It’s normal to vie for positions, says Mvusiwekhaya Sicwetsha

The article “Divide in provincial ANC – claims that “Mabuyane’s ambition behind moves to suspend leaders” (DD, April 28) refers.

Dear reader, as I write I am aware that part of the response to this piece could be vehement, calling me all sorts of names in an attempt to dwarf the argument made herewith.


For a long time the Daily Dispatch has been throwing about the names of various ANC provincial executive committee members who allegedly harbour ambitions of being elected to the ANC provincial chairmanship with an eye on the premiership of the Eastern Cape as the ultimate prize.

The name of comrade Mlibo Qoboshiyane was the first to be thrown into this proverbial ring. He never contested the position and never became premier.

It is interesting that the ANC Amathole regional secretary, comrade Teris Ntuthu, becomes the first senior ANC leader to join the fray by throwing into the same ring the name of the provincial secretary, comrade Lubabalo Mabuyane.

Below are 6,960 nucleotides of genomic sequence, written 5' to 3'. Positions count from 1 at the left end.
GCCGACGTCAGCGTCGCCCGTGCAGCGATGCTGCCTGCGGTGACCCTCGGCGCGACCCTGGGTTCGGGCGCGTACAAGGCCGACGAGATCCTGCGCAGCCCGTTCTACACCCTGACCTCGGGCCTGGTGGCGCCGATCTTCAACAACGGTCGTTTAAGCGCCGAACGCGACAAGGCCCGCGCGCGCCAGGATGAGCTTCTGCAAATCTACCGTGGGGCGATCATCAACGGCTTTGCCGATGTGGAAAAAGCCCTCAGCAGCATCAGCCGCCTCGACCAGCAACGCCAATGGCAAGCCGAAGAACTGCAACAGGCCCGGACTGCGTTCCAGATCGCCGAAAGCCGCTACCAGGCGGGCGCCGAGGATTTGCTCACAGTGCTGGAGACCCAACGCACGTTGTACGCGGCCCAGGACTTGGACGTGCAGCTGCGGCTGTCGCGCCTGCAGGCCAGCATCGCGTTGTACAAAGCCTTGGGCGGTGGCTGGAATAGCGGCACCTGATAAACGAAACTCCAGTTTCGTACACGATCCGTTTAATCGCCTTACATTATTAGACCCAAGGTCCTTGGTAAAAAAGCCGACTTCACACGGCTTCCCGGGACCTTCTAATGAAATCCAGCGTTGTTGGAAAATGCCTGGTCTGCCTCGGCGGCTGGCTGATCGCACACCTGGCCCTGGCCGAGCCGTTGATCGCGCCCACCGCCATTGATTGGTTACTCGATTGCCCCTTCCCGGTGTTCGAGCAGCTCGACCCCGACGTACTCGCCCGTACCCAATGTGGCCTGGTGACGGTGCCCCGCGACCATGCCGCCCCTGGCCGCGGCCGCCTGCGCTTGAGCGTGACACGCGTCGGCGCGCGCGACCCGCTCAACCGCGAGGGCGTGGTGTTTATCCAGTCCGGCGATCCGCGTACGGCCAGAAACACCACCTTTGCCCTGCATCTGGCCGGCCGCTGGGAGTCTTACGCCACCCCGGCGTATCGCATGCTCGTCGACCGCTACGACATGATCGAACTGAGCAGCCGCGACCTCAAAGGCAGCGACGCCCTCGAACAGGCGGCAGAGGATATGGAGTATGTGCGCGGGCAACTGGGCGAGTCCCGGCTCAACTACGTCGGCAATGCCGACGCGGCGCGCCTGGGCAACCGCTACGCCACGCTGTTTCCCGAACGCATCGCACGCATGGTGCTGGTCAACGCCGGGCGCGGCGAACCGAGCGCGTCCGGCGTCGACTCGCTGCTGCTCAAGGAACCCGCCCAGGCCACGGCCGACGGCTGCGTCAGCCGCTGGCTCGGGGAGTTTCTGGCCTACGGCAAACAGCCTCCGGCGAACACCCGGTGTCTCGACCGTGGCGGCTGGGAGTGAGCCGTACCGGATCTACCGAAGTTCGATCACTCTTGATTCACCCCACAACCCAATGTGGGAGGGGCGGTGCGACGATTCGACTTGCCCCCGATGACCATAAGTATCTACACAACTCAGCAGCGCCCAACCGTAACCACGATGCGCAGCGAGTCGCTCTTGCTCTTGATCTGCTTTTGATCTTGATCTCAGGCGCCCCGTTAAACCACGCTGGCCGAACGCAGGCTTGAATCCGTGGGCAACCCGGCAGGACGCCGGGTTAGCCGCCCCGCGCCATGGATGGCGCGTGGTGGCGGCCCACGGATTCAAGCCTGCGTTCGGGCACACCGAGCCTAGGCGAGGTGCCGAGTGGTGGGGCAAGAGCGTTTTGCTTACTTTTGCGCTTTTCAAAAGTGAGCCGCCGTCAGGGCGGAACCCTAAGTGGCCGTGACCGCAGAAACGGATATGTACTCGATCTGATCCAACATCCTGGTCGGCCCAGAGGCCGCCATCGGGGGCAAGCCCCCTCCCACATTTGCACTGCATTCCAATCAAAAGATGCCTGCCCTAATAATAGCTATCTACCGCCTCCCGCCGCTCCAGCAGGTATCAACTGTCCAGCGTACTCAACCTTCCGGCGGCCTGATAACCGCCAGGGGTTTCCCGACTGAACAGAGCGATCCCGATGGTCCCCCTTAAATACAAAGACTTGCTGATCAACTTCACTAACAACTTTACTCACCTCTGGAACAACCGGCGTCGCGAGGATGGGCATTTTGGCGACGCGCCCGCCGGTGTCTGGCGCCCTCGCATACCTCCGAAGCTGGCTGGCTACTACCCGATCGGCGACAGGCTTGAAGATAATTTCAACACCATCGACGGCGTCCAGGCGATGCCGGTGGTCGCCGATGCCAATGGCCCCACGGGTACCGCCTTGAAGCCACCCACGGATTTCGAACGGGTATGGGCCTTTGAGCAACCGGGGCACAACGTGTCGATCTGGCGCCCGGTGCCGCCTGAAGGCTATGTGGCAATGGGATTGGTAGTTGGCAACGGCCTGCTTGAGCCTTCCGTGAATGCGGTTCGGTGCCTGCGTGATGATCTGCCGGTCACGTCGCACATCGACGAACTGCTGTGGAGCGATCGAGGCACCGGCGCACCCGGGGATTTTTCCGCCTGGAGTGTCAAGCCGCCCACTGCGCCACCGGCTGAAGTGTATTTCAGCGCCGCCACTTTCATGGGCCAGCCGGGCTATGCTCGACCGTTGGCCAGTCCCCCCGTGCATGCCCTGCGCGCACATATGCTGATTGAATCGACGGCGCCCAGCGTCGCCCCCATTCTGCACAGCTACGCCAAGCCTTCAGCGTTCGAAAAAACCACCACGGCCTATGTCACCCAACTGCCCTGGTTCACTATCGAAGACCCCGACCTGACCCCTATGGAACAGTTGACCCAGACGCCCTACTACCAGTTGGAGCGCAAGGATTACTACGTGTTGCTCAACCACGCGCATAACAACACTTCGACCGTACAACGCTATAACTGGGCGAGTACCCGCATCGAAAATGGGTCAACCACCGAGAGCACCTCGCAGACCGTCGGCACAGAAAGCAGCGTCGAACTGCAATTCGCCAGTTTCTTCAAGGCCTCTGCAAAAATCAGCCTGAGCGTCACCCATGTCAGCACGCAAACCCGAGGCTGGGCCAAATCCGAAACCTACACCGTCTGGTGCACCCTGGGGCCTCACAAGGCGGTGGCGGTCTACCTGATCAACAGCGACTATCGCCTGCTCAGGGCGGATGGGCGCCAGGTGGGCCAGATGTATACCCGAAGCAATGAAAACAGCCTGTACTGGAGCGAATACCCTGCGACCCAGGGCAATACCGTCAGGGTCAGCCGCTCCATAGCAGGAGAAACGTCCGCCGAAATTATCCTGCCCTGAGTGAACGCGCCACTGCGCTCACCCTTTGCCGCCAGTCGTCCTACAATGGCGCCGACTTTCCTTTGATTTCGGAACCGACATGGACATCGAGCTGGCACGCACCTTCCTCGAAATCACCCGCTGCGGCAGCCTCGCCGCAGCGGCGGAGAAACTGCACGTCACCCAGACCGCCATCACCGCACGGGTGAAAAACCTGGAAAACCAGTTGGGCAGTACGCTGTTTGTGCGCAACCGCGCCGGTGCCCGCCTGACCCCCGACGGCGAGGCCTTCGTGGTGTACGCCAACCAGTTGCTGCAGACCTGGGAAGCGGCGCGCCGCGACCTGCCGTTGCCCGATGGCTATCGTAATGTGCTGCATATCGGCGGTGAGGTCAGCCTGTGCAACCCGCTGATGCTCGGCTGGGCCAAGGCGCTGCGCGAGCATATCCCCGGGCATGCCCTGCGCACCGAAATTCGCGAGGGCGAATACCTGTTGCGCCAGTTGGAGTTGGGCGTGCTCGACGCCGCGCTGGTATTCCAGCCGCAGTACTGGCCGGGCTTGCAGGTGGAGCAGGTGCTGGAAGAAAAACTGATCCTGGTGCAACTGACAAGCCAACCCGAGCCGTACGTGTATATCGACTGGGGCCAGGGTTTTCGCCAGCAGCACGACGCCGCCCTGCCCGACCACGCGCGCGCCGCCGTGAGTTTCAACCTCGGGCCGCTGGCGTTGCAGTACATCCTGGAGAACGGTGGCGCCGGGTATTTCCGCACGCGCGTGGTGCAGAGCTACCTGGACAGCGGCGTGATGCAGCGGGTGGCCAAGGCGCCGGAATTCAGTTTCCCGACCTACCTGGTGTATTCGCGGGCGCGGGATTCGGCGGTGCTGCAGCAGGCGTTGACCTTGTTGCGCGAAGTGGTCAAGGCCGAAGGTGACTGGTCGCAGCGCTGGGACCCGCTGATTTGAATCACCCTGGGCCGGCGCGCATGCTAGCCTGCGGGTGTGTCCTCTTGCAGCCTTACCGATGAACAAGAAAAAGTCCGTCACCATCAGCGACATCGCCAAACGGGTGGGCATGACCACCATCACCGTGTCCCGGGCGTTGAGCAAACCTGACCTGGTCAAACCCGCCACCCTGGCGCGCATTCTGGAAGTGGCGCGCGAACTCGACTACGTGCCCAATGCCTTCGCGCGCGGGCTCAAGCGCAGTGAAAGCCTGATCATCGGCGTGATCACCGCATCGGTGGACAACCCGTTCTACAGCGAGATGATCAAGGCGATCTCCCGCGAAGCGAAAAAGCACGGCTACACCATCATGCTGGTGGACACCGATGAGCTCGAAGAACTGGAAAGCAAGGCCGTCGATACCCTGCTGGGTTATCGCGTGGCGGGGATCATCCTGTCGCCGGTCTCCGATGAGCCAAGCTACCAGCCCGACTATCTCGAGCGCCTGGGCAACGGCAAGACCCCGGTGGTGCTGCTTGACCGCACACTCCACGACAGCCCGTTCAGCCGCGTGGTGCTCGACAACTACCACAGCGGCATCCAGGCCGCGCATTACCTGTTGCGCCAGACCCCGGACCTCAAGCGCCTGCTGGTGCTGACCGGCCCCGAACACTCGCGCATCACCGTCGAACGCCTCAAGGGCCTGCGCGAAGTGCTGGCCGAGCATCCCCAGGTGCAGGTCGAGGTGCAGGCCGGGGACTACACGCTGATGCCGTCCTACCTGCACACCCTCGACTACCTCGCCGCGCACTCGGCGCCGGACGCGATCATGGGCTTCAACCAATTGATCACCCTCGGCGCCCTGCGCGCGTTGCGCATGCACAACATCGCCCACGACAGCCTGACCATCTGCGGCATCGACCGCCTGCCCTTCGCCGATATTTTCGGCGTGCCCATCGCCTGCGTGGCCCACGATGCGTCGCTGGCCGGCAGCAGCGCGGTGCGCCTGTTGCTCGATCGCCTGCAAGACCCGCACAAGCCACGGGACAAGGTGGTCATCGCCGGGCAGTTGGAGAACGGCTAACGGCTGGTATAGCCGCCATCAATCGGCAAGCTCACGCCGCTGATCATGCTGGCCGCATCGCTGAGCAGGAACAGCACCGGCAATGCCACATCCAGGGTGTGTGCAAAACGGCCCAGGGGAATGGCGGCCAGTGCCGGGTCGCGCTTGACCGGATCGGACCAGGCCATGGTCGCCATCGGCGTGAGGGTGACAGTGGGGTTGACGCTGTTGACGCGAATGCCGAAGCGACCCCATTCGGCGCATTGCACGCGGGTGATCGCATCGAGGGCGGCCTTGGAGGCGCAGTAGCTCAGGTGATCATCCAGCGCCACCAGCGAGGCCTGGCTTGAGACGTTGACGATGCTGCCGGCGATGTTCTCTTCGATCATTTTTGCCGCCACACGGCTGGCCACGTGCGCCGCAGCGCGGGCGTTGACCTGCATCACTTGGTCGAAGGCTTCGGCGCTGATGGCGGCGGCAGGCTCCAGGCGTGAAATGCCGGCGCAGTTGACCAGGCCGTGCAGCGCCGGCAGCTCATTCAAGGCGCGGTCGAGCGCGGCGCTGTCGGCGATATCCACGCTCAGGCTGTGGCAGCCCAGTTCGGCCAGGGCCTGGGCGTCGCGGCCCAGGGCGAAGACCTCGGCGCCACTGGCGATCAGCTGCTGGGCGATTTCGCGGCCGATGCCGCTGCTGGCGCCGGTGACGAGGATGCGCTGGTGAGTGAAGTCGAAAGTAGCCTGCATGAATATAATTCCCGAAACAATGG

It remains a mystery though, as to why KwaZulu-Natal, Limpopo and the Eastern Cape, with membership dominance at ANC national conferences, still score low matric pass rates and have infrastructure and development backlogs.

We are told membership dominance comes with political influence on policy, deployment and election to key positions.

But why does this not translate into fast development and growth for these largely rural provinces?

Only ANC members in these provinces can answer this question. I think, the already argued review of the nomination process could provide a solution to this challenge because leadership performance would be measured against the manifesto commitments to all structures.

I feel pity for journalists who, at times, are thrown into the lion’s den by us members of the ANC as we engage in political contestation, including vying for leadership positions.

Mvusiwekhaya Sicwetsha is an ANC member and spokesman for Qoboshiyane in his capacity as MEC, Eastern Cape rural development and agrarian reform


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